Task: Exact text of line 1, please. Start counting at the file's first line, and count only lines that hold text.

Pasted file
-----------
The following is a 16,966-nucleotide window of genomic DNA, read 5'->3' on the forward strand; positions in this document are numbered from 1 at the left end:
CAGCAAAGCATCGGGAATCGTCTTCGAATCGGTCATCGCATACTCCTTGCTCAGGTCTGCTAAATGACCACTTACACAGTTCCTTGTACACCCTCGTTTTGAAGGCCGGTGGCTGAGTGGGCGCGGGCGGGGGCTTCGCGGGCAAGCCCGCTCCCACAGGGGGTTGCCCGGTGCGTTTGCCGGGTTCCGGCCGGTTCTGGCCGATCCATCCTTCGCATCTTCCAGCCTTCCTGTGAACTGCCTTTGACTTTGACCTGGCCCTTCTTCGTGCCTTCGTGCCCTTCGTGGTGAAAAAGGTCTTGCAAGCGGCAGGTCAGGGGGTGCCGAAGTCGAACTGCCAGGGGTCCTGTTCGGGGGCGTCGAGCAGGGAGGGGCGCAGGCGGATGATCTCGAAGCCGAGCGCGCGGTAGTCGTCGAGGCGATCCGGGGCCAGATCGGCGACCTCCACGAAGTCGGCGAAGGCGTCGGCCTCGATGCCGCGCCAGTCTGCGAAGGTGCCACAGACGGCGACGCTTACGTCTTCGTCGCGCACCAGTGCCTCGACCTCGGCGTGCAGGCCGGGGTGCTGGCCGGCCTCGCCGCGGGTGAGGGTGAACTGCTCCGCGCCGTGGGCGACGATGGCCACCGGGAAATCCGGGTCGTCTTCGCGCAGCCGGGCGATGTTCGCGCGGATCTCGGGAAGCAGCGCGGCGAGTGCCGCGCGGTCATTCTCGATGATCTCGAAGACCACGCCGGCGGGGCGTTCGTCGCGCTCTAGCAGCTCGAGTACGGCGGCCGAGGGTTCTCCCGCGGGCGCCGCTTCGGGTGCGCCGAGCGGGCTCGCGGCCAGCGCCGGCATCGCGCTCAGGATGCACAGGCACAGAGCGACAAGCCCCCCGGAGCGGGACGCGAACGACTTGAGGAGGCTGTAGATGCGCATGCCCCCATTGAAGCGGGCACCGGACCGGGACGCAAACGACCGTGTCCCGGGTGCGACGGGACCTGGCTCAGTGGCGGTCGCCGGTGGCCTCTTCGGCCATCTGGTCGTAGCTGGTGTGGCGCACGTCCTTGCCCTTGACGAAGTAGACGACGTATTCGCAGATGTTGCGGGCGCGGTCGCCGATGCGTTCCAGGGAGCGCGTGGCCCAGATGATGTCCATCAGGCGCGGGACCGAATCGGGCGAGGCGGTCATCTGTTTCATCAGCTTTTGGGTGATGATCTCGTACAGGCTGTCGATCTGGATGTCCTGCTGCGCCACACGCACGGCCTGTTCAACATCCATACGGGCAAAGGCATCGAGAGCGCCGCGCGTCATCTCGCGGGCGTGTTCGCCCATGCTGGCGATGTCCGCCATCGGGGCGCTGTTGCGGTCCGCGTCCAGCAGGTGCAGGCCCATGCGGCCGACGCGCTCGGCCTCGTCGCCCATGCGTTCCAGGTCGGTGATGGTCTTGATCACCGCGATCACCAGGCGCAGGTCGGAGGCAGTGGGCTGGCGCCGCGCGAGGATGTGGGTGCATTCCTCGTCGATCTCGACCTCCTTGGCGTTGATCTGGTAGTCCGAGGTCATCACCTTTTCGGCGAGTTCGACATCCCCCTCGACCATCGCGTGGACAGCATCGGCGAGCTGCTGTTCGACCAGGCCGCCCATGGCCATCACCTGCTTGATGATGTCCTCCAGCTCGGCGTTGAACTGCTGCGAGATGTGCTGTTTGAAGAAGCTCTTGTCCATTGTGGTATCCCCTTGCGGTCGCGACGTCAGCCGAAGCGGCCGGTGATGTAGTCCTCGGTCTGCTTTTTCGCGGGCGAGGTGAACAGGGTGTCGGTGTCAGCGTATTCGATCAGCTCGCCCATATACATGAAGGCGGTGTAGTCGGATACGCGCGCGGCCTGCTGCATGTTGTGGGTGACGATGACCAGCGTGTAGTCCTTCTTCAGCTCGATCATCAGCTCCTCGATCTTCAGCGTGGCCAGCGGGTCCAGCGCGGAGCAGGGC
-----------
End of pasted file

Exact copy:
The following is a 16,966-nucleotide window of genomic DNA, read 5'->3' on the forward strand; positions in this document are numbered from 1 at the left end: